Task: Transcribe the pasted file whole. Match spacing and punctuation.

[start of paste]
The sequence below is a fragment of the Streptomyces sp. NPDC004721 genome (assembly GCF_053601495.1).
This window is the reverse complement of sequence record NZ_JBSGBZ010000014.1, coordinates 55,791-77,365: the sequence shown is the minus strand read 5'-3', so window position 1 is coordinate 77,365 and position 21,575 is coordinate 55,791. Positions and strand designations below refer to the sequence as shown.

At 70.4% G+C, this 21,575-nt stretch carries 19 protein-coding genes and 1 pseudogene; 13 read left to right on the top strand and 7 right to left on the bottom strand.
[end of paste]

The sequence below is a fragment of the Streptomyces sp. NPDC004721 genome (assembly GCF_053601495.1).
This window is the reverse complement of sequence record NZ_JBSGBZ010000014.1, coordinates 55,791-77,365: the sequence shown is the minus strand read 5'-3', so window position 1 is coordinate 77,365 and position 21,575 is coordinate 55,791. Positions and strand designations below refer to the sequence as shown.

At 70.4% G+C, this 21,575-nt stretch carries 19 protein-coding genes and 1 pseudogene; 13 read left to right on the top strand and 7 right to left on the bottom strand.